Part 3:

9,000 Years of History

River Slaney

The real problem we have touring in Ireland is that there is so much to see. There is never time to do more than scratch at the surface of little bits of it. On the way to Wexford we passed through Arklow which has an apparently excellent maritime museum. Over the centuries it has been a shipbuilding town, with one of its more recent claims to fame being the building of Francis Chichester's Gipsy Moth II at the yard of Tyrrell & Sons.

The village of Ferns has extensive mediaeval ruins, including those of its cathedral. Gorey and Enniscorthy have churches designed by Pugin, and Enniscorthy's Norman castle houses an extensive museum.

We by-passed all these "might have visited" places on the way to our chosen destination, the Irish National Heritage Park. This remarkable place has been built on 35 acres of what was a swamp on the banks of the River Slaney (above) and invites the visitor to wander through nine thousand years of re-created Irish history.

We took around sixty photographs but even so there are things we missed. Just a few are reproduced here to show (and remind us) what it was like. If you can't go there yourself, there is quite a lot of information on their website.

stone age house
This photograph shows a stone age house, one of the exhibits in the first part of the trail

house in ringfort
From the mesolithic and neolithic periods we pass into the bronze age with cist tomb and stone circle. Then, in the Celtic/early Chritian era is a rath, or ringfort, with a substantial number of buildings. This picture is of one of the houses inside the rath.

early monastery
There is a reconstruction of an early Christian monastery with numerous buildings including church, monks' cells and refectory complete with bowls, plates and other utensils. Some of the buildings can be seen here. Great care has been taken to make everything as authentic as possible. The celtic cross has been painted, as the ancient ones originally were.

corn drying kiln
Corn Drying Kiln - A fire was lit at the opening on the right and the hot air was drawn up through the grain which was laid on a wattle framework. Such kilns have been used in parts of Ireland until quite recently.

Fulacht Fiadh 1
Fulacht Fiadh - A mediaeval Gaelic barbecue! Red-hot stones, heated in the fire, were placed in the water-filled pit which contained the meat to be cooked.

Fulacht Fiadh 2
Fulacht Fiadh - The Centre has given the same name to their restaurant but it appears that its culinary technology is more modern!

Horizontal Mill 1
A horizontal water mill, a device which requires a lot less civil engineering than the vertical-wheeled version.

Horizontal Mill 2
Horizontal water mill - Such mills used to be common in Ireland and they are still used extensively in some parts of the world.

The crannog, a village built for defensive purposes on an artificial island.

viking woodworker's hut
Peter outside the woodworker's hut in the Viking village.

viking shipyard
On the edge of the river is the Viking shipyard. A ship can be seen outside the workshop which houses another, in the course of construction.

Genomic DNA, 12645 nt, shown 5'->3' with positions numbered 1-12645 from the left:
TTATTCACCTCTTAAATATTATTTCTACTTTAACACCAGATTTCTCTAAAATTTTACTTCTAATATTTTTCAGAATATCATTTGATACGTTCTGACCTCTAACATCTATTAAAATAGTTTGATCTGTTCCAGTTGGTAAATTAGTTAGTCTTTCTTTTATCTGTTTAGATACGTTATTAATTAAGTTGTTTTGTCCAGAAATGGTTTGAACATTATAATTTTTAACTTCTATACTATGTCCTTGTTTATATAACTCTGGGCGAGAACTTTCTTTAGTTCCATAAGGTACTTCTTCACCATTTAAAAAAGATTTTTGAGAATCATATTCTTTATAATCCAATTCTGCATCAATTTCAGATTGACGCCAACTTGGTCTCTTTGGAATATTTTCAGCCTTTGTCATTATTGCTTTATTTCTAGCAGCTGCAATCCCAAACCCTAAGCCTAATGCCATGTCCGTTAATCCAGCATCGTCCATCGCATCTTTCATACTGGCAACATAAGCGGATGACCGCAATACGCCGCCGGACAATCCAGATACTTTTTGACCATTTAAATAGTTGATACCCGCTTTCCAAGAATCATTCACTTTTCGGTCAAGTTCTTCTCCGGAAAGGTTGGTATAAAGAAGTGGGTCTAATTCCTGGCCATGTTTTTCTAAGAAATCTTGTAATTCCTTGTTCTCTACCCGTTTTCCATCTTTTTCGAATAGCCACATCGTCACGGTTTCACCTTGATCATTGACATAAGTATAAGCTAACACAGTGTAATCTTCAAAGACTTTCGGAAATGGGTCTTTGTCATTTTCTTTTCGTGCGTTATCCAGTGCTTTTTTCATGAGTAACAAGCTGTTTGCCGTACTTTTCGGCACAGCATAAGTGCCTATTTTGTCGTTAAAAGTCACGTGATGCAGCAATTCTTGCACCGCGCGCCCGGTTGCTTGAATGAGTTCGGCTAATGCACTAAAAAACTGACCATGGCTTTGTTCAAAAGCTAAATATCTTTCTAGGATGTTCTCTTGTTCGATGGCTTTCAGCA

viking ship
View of the River Slaney, showing a beached Viking ship a little downstream.

Heritage Park Link

Having spent the night at Tramore, in County Waterford, we had to have a picture of our Patterdale terrier's own restaurant.

Passage East Ferry 1
Passage East Ferry seen from Ballyhack, through the rigging of a fishing boat.

Passage East Ferry 2
The ferry in midstream, seen from Ballyhack.

Passage East Ferry 3
Ferry from Passage East, with Ballyhack in the background.

Waterford Harbour
Waterford Harbour, looking upstream from Passage East.

Hook Head Lighthouse
HOOK HEAD LIGHTHOUSE: Believed to be the oldest operational lighthouse in the world, the main tower was built in the early 13th century, although the sixth century Welsh monk Dubhán is reputed to have established the first light here. The staircases are built within the walls. The upper tier originally supported a coal fire beacon, later replaced by a lantern.

View West from LighthouseView to the West, showing Dunmore East across the estuary and the land disappearing at Brownstown Head.

View North from Lighthouse
The view looking north up the Hook peninsula, with Waterford Harbour on the left.

View East from Lighthouse
Looking east, showing the Saltee Islands on the horizon.

Churchtown Ruins
Ruins of the church in Churchtown, home of the monks who were responsible for the light.

Templetown Ruins
Remains of Templetown church. Its significance is explained in the plaque pictured on the next slide.


Plaque at Templetown
The Knights Templars were founded by the Crusaders in Jerusalem, early in the twelfth century. In 1172, King Henry II granted extensive lands to the Templars along the eastern shore of Waterford Harbour. They set up their headquarters here at Templetown, which is named after them, and at nearby Kilcloggan. The Templars were disbanded in 1307 and their lands were given to their great rivals the Knights Hospitallers who built the fortified church at Templetown and the castle at Kilcloggan.

Created 18 November 2005
HTML revised 6 January 2019